Photo: GoFundMe A photo from Keven Drews’ GoFundMe page, which aims to raise US$500,000 so the Surrey resident can participate in a clinical cancer trial based in Seattle.

VIDEO: Surrey father, journalist’s ‘only hope’ to beat cancer is costly trial

Friends, family hope to raise more than US$500K to ‘help Kev live’

A fundraising campaign aims to give a Surrey father and journalist a fighting chance at beating cancer in a new clinical trial.

“This is it,” Keven Drews, 45, told the Now-Leader. “If I don’t do it, I die.”

Drews said he’s not just fighting for himself, but for his whole family.

Cancer isn’t the only struggle they face. Drews and his wife Yvette are raising twins, Elleree and Tristan, the latter of whom has autism.

“That’s one of the reasons I’ve got to fight so hard. I can’t leave that responsibility with my wife,” said Drews, who is currently on medical leave from Canadian Press news service. “Autism, that’s enough to break people. To break couples. To ruin marriages. Some people can’t deal with that. We’re dealing with that and we’re dealing with cancer. I would hate for my wife to have to deal entirely with my son on top of working.

“I gotta stick around for a bit,” added the Rosemary Heights resident.

Click here to see more.

See also: VIDEO: Fraser Valley cancer centre gets $7.4-million expansion

It’s been a long journey so far.

Keven Drews was diagnosed with multiple myeloma, cancer of the plasma cells, in 2003.

The disease starts in the marrow and essentially “breaks and buckles bone from the inside,” said Drews.

It’s a type of cancer that typically attacks people in their 50s, 60s and 70s, he explained.

“People thought it was a slipped disc or I’d done something to my back,” he said of medical attempts to diagnose him.

At one point, his vertebrae actually came apart.

“The pain was so bad… it was like being stabbed in the back with a blunt knife.”

That led to him getting a private MRI done in Richmond.

It wasn’t long before he was called in to Royal Columbian Hospital, where he was told he had cancer.

“It really felt like I was disassociated from my body,” he said. “I felt like I was not there, like it was a movie. Just a complete loss of control over yourself. I don’t mean crying, you just get this sense, what just happened? This force has come into my life and I was just numb.”

Keven Drews and his wife Yvette with their twins, Elleree and Tristan. (Photo: Facebook)

Since being diagnosed, Drews has undergone a stem cell transplant as well as multiple rounds of chemotherapy and radiation treatments.

After multiple relapses, Drews and his family are now hoping to raise enough money to send him to a clinical trial based in Seattle.

The trial develops what’s called “CAR T” cell therapy, which would involve “medical staff remove from his body and then re-engineer in a lab T cells, the immune system’s killer cells, before infusing them back into his blood stream to attack the cancer.”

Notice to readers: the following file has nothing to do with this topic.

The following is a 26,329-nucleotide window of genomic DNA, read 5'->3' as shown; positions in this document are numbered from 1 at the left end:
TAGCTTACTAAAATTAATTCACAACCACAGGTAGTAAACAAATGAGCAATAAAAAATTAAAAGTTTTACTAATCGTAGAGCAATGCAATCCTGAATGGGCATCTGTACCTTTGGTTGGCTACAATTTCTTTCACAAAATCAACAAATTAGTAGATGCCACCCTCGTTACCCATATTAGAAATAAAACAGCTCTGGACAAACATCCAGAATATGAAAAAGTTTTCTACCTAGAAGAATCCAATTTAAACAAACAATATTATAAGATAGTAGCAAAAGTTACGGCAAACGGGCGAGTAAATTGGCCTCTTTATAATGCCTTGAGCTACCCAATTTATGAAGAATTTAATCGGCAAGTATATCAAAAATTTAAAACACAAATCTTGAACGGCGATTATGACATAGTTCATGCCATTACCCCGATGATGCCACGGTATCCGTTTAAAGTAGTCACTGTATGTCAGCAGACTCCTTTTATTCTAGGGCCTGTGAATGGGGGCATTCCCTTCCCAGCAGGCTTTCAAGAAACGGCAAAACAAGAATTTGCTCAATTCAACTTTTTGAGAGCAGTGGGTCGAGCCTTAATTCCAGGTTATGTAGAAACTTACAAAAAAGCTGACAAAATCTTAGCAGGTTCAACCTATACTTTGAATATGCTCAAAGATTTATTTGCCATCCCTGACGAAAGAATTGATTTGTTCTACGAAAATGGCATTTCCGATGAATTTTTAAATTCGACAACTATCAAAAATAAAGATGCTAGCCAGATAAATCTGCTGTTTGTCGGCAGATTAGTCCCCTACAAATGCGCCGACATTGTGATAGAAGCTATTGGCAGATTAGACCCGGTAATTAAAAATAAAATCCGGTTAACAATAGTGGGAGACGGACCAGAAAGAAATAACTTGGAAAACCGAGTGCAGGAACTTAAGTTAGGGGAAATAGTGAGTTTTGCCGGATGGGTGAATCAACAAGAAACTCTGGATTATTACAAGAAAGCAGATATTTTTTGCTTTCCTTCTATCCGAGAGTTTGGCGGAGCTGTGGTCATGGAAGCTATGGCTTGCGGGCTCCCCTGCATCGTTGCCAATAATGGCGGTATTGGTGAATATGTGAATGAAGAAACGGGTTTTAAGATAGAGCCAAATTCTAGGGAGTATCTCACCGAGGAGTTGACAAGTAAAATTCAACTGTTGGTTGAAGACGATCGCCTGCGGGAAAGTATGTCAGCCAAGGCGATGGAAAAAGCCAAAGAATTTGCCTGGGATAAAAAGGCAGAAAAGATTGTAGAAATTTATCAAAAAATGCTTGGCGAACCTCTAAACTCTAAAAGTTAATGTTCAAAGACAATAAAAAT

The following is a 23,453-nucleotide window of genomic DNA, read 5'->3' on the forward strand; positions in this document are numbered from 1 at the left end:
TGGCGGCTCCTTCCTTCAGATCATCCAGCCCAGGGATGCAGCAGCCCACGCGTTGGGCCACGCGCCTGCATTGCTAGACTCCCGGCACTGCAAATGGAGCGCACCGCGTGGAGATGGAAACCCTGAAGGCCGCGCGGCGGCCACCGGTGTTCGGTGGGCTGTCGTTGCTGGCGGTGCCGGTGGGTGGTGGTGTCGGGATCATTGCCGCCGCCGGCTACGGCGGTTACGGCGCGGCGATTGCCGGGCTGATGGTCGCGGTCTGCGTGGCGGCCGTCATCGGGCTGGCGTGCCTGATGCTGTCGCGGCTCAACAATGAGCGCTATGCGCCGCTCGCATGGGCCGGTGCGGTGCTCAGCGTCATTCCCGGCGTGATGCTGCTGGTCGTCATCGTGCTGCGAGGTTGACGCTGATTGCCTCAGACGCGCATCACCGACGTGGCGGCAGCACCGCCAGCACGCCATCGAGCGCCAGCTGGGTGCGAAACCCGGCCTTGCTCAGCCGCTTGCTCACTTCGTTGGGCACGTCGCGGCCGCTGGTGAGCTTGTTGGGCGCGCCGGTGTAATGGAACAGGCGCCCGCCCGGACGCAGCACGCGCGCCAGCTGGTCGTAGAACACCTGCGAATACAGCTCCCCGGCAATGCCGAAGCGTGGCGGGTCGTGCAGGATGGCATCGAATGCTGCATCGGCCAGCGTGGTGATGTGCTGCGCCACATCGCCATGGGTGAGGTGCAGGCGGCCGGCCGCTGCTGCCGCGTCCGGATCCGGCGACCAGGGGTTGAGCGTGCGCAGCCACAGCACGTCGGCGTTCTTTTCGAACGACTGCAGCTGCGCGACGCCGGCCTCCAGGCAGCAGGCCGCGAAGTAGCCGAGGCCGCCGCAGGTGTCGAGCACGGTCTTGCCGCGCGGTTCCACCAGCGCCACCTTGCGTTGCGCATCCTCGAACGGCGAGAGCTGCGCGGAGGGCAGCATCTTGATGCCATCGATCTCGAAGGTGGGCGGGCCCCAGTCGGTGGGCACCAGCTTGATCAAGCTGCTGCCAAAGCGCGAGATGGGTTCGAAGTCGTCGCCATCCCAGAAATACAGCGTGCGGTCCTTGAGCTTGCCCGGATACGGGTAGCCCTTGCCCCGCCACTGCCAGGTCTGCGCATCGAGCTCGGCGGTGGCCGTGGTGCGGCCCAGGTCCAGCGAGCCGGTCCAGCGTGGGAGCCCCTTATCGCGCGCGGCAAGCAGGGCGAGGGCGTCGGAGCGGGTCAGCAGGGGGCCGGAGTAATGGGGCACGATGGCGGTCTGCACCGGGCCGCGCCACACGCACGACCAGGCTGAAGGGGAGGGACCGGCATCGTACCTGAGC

Drews said he heard about the trial from his specialist.

“She’s kept me alive for 14 years, so I’m not going to stop listening to her now,” he laughed.

Drews said he’s had preliminary talks with the Fred Hutchinson Cancer Research Center, where the trial is based out of.

“If I get accepted, I’m going to have to pay for everything from a medication tablet to blood work to hospitalization for a week, and what happens if I end up in ICU?”

It’s estimated to cost up to CAD$675,000.

And, it’s not a sure thing.

“This is experimental stuff, this is a real clinical trial,” he said. “They’ve done these, they’re run clinical trials for other types of cancer…. and no one knows what the long-term effects are…. But if I don’t do this, there are no other choices.”

On Monday, he said he’d have to come up US$1,600 in the next few days in order to get a consultation appointment in Seattle.

He thinks he has a pretty good chance at acceptance, as he’s studied the inclusion and exclusion rules.

“If they accept you, you’ve got to have the money in your account. How fast can I raise this?” Drews said. “We just thought we can’t sit around because of how quickly things move. You gotta fight.”

Drews said he hopes to use his situation to teach his children a lesson about life.

“I want to teach them about resilience,” he said in a YouTube video. “I want to teach them what it means to fight for your life. So please, please, consider donating to my campaign.”

Friends and family of the father of two have launched a GoFundMe campaign, dubbing it “Mad at Myeloma.”

They aim to raise at least US$500,000 for the trail because without private insurance in the Unites States, he would have to cover the costs before treatment could even begin.

The campaign, launched Sunday (Nov. 5), was trending after raising more than $1,400 in less than 24 hours.

They have also launched a Facebook page, YouTube channel and Twitter account where they will be sharing his challenges. A Vancouver Island fundraiser is also in the works.

“Yes, the expected cost is staggering, but Kev’s no quitter, and neither are we – his friends and family,” Sally Mole of Ucluelet, B.C., wrote on his fundraising page. “We’re asking you to help support Kev, his wife and kids as they confront their biggest challenge to date.”

She added: “Help Kev live. Help him in the fight of his life.”

Over his career, Drews has worked at newspapers in B.C. and Washington state.

He grew up in Metro Vancouver after being born in Spokane, Wash.

After attending school in Surrey, he graduated from UBC and earned a post-degree certificate in journalism from Langara College.

He even continued his education while undergoing chemo, completing an MFA in creative nonfiction at Pacific Lutheran University in Tacoma, Wash.

Drews’ wife Yvette is a Surrey teacher, where their children go to school.

See more at gofundme.com/madatmyeloma.

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